The Grand-Am Rolex Series and American Le Mans Series have made official the merging of the two championships for the 2014 season.

The deal was announced in a press conference in Daytona Beach and symbolically sealed with a handshake between Grand-Am founder and NASCAR vice chairman Jim France and ALMS founder Dr. Don Panoz in front of the gathered media members.

Though news of the deal was only broken last weekend Dr.  Panoz revealed that the agreement was initially put in place six months ago. However, the time between the agreement and the announcement has been taken mostly dealing with the legal matters, rather than with specifics of calendar and the all-important class structure that will go some way to deciding the success of the new championship.

As such Scott Atherton, Jim France and  president and CEO of Grand-Am Ed Bennett who sat alongside Dr. Panoz on stage could give few details, but hinted at several clues.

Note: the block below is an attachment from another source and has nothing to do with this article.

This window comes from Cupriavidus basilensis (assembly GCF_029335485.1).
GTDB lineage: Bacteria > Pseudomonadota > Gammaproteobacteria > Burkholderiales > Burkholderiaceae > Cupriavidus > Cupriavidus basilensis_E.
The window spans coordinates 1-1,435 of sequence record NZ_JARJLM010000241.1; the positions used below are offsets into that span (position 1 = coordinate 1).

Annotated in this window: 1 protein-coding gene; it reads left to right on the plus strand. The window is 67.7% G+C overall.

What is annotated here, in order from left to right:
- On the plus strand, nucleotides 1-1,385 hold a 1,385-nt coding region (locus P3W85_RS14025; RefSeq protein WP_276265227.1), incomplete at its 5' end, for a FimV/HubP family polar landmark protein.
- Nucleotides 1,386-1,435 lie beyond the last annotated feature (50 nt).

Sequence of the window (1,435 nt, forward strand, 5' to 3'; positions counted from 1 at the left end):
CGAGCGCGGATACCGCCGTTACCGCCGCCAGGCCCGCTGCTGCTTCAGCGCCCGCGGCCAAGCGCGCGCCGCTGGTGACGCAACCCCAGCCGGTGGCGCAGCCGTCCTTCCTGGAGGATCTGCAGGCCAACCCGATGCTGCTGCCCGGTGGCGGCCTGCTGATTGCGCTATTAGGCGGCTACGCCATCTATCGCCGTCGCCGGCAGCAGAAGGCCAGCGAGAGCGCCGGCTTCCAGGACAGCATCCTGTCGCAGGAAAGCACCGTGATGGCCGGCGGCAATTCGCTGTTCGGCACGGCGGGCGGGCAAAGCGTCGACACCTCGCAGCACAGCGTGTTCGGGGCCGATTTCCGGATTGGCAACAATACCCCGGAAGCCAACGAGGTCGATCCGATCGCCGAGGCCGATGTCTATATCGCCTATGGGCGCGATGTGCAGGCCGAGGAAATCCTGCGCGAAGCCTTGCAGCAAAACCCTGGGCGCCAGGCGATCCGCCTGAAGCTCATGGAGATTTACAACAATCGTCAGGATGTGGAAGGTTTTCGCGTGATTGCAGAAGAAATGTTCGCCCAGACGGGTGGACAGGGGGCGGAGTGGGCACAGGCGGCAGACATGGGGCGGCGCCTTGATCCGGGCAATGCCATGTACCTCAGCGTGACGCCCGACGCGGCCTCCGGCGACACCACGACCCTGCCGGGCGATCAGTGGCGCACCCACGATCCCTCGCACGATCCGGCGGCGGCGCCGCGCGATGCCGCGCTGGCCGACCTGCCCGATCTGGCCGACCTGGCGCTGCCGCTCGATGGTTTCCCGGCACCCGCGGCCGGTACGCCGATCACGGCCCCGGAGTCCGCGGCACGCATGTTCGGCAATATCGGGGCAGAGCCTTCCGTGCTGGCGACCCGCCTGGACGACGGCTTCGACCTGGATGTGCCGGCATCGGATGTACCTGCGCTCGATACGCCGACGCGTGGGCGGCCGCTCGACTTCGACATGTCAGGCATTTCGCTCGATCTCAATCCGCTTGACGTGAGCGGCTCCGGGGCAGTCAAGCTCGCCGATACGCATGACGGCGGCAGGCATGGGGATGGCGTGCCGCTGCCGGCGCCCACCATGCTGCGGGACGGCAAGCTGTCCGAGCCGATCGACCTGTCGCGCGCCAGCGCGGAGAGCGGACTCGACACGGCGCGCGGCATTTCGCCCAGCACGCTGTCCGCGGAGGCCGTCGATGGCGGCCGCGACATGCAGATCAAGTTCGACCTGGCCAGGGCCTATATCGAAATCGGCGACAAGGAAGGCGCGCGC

Atherton, president and CEO of the ALMS, said that the ALMS GT class would be an addition to the 2014 Rolex 24 at Daytona, which the quartet frequently referenced as remaining as the season opener, presumably in its current late January slot.

Among the calendar, mooted at 12 races, the 12 Hours of Sebring was also mentioned specifically.

It appears to have an early part of the agreement to maintain links with the ACO, with negotiations with the ACO on-going. The intention would be for teams from the new “American Sports Car Series” (as Dr. Panoz labelled the new, and officially nameless entity) to be able to “qualify” for the 24 Hours of Le Mans. Furthermore it appears any calendar for the new US series will accommodate teams travelling to and competing at Le Mans.

Aside from Atherton’s insistence that the current ALMS GT class would be a part of the new series there were few details of the class structure of the new championship, though Atherton’s referral to the deal as a “true merger” suggests it is unlikely that the Rolex Series’ Daytona Prototypes will be only eligible prototype class.

One of the interesting asides was the news that the DeltaWing had been part of the agreement with the experimental machine at made its race debut at Le Mans in June being acceptable by the new series.

Also confirmed in the press conference was that the two circuits owned by the Panoz Sports Group – Sebring International Raceway and Road Atlanta have been merged into a new entity that also includes the assets of the ALMS, IMSA and Grand-Am.